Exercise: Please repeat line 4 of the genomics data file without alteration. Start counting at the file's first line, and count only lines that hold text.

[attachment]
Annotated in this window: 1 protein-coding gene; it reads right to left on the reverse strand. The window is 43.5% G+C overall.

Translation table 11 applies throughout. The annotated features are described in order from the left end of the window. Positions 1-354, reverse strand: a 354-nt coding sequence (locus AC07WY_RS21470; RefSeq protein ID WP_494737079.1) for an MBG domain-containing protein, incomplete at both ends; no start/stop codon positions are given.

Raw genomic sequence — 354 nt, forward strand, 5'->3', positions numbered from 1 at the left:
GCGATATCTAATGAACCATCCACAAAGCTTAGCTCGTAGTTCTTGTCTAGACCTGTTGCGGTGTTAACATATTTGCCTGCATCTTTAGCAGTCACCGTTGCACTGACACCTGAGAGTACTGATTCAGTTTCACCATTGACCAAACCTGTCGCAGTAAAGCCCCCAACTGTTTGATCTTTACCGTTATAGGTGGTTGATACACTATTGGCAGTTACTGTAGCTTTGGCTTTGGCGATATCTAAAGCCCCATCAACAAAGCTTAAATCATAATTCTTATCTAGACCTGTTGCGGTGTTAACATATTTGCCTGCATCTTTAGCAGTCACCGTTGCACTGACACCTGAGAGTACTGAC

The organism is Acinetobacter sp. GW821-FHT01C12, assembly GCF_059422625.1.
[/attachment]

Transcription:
GCGATATCTAATGAACCATCCACAAAGCTTAGCTCGTAGTTCTTGTCTAGACCTGTTGCGGTGTTAACATATTTGCCTGCATCTTTAGCAGTCACCGTTGCACTGACACCTGAGAGTACTGATTCAGTTTCACCATTGACCAAACCTGTCGCAGTAAAGCCCCCAACTGTTTGATCTTTACCGTTATAGGTGGTTGATACACTATTGGCAGTTACTGTAGCTTTGGCTTTGGCGATATCTAAAGCCCCATCAACAAAGCTTAAATCATAATTCTTATCTAGACCTGTTGCGGTGTTAACATATTTGCCTGCATCTTTAGCAGTCACCGTTGCACTGACACCTGAGAGTACTGAC